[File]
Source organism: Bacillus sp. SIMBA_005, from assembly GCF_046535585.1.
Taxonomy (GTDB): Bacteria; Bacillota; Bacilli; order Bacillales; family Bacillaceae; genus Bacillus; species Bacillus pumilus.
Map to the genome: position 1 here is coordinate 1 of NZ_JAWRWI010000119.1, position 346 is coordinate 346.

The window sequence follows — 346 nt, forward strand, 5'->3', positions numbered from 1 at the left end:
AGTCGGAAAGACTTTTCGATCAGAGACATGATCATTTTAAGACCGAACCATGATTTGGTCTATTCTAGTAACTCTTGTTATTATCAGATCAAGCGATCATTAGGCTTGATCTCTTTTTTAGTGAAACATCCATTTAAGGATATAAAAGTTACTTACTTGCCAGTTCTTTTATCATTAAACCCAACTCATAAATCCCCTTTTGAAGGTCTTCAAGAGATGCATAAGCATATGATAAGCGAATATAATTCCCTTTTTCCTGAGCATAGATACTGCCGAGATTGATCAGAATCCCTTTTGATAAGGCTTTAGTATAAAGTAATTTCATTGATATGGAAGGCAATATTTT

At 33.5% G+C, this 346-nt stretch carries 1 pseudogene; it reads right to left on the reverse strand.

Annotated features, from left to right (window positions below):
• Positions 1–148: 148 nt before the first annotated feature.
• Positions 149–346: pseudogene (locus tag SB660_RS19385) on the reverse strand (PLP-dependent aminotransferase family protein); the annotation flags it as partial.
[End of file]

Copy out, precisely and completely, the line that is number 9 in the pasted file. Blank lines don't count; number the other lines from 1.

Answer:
• Positions 149–346: pseudogene (locus tag SB660_RS19385) on the reverse strand (PLP-dependent aminotransferase family protein); the annotation flags it as partial.